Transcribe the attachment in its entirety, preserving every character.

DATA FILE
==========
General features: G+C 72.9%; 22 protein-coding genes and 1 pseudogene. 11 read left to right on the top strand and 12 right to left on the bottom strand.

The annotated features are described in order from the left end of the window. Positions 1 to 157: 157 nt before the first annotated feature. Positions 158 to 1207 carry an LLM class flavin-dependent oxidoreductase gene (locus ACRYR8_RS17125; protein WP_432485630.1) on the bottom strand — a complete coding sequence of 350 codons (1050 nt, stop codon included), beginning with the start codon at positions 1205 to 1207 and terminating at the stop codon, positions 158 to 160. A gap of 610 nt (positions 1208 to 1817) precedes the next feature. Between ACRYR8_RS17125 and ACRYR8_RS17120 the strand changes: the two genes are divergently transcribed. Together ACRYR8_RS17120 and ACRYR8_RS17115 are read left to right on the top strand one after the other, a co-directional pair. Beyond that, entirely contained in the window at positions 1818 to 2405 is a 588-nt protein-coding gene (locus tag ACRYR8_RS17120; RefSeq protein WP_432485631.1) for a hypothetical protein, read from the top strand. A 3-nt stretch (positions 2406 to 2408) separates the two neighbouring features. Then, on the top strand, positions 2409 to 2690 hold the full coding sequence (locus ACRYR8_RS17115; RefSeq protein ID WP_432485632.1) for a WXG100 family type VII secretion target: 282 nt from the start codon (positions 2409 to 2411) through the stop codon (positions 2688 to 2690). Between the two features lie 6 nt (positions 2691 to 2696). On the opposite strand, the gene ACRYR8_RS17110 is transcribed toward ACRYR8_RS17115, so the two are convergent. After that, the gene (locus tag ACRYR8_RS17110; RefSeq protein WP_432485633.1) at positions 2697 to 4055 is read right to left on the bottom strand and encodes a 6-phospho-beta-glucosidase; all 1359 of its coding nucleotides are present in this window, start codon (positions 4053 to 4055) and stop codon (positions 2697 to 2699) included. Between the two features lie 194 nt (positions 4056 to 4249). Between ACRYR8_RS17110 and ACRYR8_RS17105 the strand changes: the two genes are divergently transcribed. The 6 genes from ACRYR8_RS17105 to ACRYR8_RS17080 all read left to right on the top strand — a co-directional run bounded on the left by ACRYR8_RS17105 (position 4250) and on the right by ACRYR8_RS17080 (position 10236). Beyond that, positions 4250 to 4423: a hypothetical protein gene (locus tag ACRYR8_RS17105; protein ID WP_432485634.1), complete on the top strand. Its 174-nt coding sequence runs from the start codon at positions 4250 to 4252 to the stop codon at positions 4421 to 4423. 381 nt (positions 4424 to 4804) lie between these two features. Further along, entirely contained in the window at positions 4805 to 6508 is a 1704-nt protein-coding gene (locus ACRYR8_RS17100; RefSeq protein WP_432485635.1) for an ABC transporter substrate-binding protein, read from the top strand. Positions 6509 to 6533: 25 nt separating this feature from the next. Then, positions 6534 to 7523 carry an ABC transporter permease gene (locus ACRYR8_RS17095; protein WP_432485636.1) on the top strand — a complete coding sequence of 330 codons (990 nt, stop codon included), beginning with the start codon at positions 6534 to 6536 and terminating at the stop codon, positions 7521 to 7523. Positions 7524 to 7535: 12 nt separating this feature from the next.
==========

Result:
General features: G+C 72.9%; 22 protein-coding genes and 1 pseudogene. 11 read left to right on the top strand and 12 right to left on the bottom strand.

The annotated features are described in order from the left end of the window. Positions 1 to 157: 157 nt before the first annotated feature. Positions 158 to 1207 carry an LLM class flavin-dependent oxidoreductase gene (locus ACRYR8_RS17125; protein WP_432485630.1) on the bottom strand — a complete coding sequence of 350 codons (1050 nt, stop codon included), beginning with the start codon at positions 1205 to 1207 and terminating at the stop codon, positions 158 to 160. A gap of 610 nt (positions 1208 to 1817) precedes the next feature. Between ACRYR8_RS17125 and ACRYR8_RS17120 the strand changes: the two genes are divergently transcribed. Together ACRYR8_RS17120 and ACRYR8_RS17115 are read left to right on the top strand one after the other, a co-directional pair. Beyond that, entirely contained in the window at positions 1818 to 2405 is a 588-nt protein-coding gene (locus tag ACRYR8_RS17120; RefSeq protein WP_432485631.1) for a hypothetical protein, read from the top strand. A 3-nt stretch (positions 2406 to 2408) separates the two neighbouring features. Then, on the top strand, positions 2409 to 2690 hold the full coding sequence (locus ACRYR8_RS17115; RefSeq protein ID WP_432485632.1) for a WXG100 family type VII secretion target: 282 nt from the start codon (positions 2409 to 2411) through the stop codon (positions 2688 to 2690). Between the two features lie 6 nt (positions 2691 to 2696). On the opposite strand, the gene ACRYR8_RS17110 is transcribed toward ACRYR8_RS17115, so the two are convergent. After that, the gene (locus tag ACRYR8_RS17110; RefSeq protein WP_432485633.1) at positions 2697 to 4055 is read right to left on the bottom strand and encodes a 6-phospho-beta-glucosidase; all 1359 of its coding nucleotides are present in this window, start codon (positions 4053 to 4055) and stop codon (positions 2697 to 2699) included. Between the two features lie 194 nt (positions 4056 to 4249). Between ACRYR8_RS17110 and ACRYR8_RS17105 the strand changes: the two genes are divergently transcribed. The 6 genes from ACRYR8_RS17105 to ACRYR8_RS17080 all read left to right on the top strand — a co-directional run bounded on the left by ACRYR8_RS17105 (position 4250) and on the right by ACRYR8_RS17080 (position 10236). Beyond that, positions 4250 to 4423: a hypothetical protein gene (locus tag ACRYR8_RS17105; protein ID WP_432485634.1), complete on the top strand. Its 174-nt coding sequence runs from the start codon at positions 4250 to 4252 to the stop codon at positions 4421 to 4423. 381 nt (positions 4424 to 4804) lie between these two features. Further along, entirely contained in the window at positions 4805 to 6508 is a 1704-nt protein-coding gene (locus ACRYR8_RS17100; RefSeq protein WP_432485635.1) for an ABC transporter substrate-binding protein, read from the top strand. Positions 6509 to 6533: 25 nt separating this feature from the next. Then, positions 6534 to 7523 carry an ABC transporter permease gene (locus ACRYR8_RS17095; protein WP_432485636.1) on the top strand — a complete coding sequence of 330 codons (990 nt, stop codon included), beginning with the start codon at positions 6534 to 6536 and terminating at the stop codon, positions 7521 to 7523. Positions 7524 to 7535: 12 nt separating this feature from the next.